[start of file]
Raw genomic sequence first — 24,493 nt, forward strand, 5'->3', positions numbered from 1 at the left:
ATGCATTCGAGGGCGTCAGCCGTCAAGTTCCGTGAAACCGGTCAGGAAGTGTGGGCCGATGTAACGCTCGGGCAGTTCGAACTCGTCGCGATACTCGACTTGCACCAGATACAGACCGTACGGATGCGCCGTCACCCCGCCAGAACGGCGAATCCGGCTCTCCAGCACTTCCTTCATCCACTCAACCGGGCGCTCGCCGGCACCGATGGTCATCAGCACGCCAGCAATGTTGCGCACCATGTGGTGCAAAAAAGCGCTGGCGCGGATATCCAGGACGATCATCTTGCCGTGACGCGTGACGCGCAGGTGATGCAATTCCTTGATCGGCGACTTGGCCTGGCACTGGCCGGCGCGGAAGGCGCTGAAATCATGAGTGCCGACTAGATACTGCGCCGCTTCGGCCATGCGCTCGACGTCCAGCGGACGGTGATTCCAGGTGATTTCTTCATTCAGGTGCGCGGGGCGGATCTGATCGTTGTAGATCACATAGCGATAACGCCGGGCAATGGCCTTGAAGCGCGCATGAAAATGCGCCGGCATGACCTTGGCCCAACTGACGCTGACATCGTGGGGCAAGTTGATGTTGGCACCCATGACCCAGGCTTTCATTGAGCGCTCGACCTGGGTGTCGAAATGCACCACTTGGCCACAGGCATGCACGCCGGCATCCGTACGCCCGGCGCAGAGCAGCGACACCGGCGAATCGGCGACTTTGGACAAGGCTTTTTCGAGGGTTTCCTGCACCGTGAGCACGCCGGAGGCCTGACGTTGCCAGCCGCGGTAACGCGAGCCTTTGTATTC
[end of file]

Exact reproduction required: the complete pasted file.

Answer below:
Raw genomic sequence first — 24,493 nt, forward strand, 5'->3', positions numbered from 1 at the left:
ATGCATTCGAGGGCGTCAGCCGTCAAGTTCCGTGAAACCGGTCAGGAAGTGTGGGCCGATGTAACGCTCGGGCAGTTCGAACTCGTCGCGATACTCGACTTGCACCAGATACAGACCGTACGGATGCGCCGTCACCCCGCCAGAACGGCGAATCCGGCTCTCCAGCACTTCCTTCATCCACTCAACCGGGCGCTCGCCGGCACCGATGGTCATCAGCACGCCAGCAATGTTGCGCACCATGTGGTGCAAAAAAGCGCTGGCGCGGATATCCAGGACGATCATCTTGCCGTGACGCGTGACGCGCAGGTGATGCAATTCCTTGATCGGCGACTTGGCCTGGCACTGGCCGGCGCGGAAGGCGCTGAAATCATGAGTGCCGACTAGATACTGCGCCGCTTCGGCCATGCGCTCGACGTCCAGCGGACGGTGATTCCAGGTGATTTCTTCATTCAGGTGCGCGGGGCGGATCTGATCGTTGTAGATCACATAGCGATAACGCCGGGCAATGGCCTTGAAGCGCGCATGAAAATGCGCCGGCATGACCTTGGCCCAACTGACGCTGACATCGTGGGGCAAGTTGATGTTGGCACCCATGACCCAGGCTTTCATTGAGCGCTCGACCTGGGTGTCGAAATGCACCACTTGGCCACAGGCATGCACGCCGGCATCCGTACGCCCGGCGCAGAGCAGCGACACCGGCGAATCGGCGACTTTGGACAAGGCTTTTTCGAGGGTTTCCTGCACCGTGAGCACGCCGGAGGCCTGACGTTGCCAGCCGCGGTAACGCGAGCCTTTGTATTC